The Moroccan company Marjane, which runs 32 supermarkets across the country, has decided to stop all sales of alcohol. It appears that the move has been planned for as long as 18 months (see update here-
In Fez, Marjane has suffered from the competition from Carrefour's popular new outlet at Borj Fez. Yet, if the reason is a practical economic one, it seems to make little sense as a majority of the wine (for example) purchased in Morocco is consumed by Moroccans.
According to a report in Morocco World News, the Marjane administration had faced sharp criticism for selling alcohol in high-crime areas. There have been series of protests by local residents against these stores especially in Temara where 17 people were arrested during a demonstration in the summer of 2012.
So far, Marjane hasn’t justified the decision, and clients and providers alike wonder about the reasons that prompted the holding to stop selling alcoholic beverages. Whatever reasons the company eventually puts forward there seems little hope they will win back their many dissatisfied customers.
A local wine expert in Fez informed The View from Fez: " FYI marjane on route d'Imouzzer has closed its wine and beer section for good. Though Oud Fez is still serving."
Was 2012 a test run?
Back on August 2012 shoppers in several Marjane stores in Casablanca were surprised to find the wine and beer sections closed. At first it was thought to have been simply a result of staff being slow to restock after the Eid holiday when it has been tradition to remove alcohol from the shelves. (See our story here)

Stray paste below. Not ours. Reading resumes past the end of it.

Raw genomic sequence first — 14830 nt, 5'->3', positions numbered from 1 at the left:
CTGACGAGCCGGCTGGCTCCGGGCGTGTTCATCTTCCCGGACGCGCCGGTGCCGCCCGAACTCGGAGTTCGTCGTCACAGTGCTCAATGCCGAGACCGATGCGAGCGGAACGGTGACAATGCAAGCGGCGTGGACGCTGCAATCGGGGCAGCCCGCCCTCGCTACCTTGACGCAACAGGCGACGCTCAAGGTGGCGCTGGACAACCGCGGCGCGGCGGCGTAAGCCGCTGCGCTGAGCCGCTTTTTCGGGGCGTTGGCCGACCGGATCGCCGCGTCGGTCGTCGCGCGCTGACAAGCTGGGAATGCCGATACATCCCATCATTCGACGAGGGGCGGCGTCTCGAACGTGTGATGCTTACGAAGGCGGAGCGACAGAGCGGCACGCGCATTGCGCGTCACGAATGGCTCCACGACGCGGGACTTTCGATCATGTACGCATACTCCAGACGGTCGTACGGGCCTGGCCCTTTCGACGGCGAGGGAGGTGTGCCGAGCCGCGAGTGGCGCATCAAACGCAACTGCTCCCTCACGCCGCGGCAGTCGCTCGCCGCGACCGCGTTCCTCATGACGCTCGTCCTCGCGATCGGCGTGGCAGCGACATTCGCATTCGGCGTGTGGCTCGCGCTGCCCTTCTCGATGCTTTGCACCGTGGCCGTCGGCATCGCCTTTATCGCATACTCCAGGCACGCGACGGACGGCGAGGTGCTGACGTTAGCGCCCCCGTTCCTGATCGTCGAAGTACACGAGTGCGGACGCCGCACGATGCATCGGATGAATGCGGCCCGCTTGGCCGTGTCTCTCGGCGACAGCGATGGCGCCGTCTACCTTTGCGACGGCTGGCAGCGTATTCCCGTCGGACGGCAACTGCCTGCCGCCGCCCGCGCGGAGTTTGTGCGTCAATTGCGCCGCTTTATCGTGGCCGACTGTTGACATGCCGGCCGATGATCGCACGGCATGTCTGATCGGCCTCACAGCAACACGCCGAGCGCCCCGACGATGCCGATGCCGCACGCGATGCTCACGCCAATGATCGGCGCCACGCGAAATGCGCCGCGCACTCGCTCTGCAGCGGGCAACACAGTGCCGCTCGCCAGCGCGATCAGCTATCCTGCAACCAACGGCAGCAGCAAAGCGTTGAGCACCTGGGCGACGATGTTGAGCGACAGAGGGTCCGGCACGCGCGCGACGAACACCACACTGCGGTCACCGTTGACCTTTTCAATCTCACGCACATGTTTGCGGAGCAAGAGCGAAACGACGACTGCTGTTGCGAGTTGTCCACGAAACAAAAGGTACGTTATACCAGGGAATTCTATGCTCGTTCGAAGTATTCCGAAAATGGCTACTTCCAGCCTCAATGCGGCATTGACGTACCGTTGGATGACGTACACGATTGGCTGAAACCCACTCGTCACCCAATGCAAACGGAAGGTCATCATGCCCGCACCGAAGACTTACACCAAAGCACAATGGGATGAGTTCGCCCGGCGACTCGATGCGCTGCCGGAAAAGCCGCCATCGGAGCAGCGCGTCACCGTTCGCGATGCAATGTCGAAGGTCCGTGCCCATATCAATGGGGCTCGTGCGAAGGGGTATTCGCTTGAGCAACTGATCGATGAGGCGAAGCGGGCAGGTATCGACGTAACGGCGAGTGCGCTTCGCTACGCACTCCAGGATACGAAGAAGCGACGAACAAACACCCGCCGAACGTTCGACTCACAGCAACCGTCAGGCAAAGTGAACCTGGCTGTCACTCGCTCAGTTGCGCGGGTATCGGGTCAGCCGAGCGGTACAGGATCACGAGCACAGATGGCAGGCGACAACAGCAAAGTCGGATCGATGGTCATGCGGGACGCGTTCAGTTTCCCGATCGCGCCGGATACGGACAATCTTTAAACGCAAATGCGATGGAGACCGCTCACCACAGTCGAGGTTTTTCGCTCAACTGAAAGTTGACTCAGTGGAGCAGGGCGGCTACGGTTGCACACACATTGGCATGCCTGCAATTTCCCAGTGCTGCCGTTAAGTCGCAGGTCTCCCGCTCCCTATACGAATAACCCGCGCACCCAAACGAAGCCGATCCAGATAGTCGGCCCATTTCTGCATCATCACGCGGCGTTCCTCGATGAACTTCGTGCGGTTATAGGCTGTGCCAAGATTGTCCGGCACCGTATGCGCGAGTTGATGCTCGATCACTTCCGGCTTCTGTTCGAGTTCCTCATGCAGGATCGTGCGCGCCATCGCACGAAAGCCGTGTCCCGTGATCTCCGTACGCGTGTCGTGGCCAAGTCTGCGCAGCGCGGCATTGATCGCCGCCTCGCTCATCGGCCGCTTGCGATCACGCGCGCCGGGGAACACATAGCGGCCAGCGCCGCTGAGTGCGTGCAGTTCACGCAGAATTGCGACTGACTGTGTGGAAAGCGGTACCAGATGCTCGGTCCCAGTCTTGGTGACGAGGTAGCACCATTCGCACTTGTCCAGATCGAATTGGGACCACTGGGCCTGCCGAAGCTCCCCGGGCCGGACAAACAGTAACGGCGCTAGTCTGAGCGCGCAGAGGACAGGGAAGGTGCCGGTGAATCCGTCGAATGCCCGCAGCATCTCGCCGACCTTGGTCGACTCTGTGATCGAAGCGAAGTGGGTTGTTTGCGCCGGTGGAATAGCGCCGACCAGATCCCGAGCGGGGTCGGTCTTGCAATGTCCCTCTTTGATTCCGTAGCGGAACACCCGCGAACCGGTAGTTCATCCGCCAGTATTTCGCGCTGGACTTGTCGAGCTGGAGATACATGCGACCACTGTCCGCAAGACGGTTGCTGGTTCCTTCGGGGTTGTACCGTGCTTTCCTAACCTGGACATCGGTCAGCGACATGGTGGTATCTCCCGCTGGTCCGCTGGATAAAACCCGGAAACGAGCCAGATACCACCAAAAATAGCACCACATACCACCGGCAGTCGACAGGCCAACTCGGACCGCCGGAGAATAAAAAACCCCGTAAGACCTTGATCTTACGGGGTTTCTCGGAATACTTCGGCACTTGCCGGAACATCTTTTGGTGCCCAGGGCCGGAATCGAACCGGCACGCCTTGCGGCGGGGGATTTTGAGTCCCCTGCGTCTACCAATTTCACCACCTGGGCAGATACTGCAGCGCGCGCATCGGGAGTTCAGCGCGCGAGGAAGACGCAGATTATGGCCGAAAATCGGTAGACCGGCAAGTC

On the Friday after Eid 2012 that was to mark the date of resumption of the sale of alcohol by different distributors in Morocco (supermarkets, taverns, etc) Marjane delivered a surprise when three of its stores failed to re-opened their alcohol shelves. At the time there was talk of at least seven stores stopping alcohol sales. The rumours about Marjane's intentions had been circulated during the month of Ramadan but had not been taken seriously by most suppliers and customers.
In 2012 various rumours suggested reasons for Marjane's decision, most of them economic, in light of the growing number of competitors that Marjane was facing. Other suggestions included the selective shutting of outlets in areas where the presence of "the many illegal dealers" was causing social unrest and that the ban would "...end the fighting caused by dozens of idle, drunken, rodents near three of the hypermarkets." An official from Marjane told AFP that the problem was the supermarkets being close to "sensitive" neighbourhoods ".
The decision in 2012 was not taken under pressure from Islamists, said a Marjane spokesperson at the time.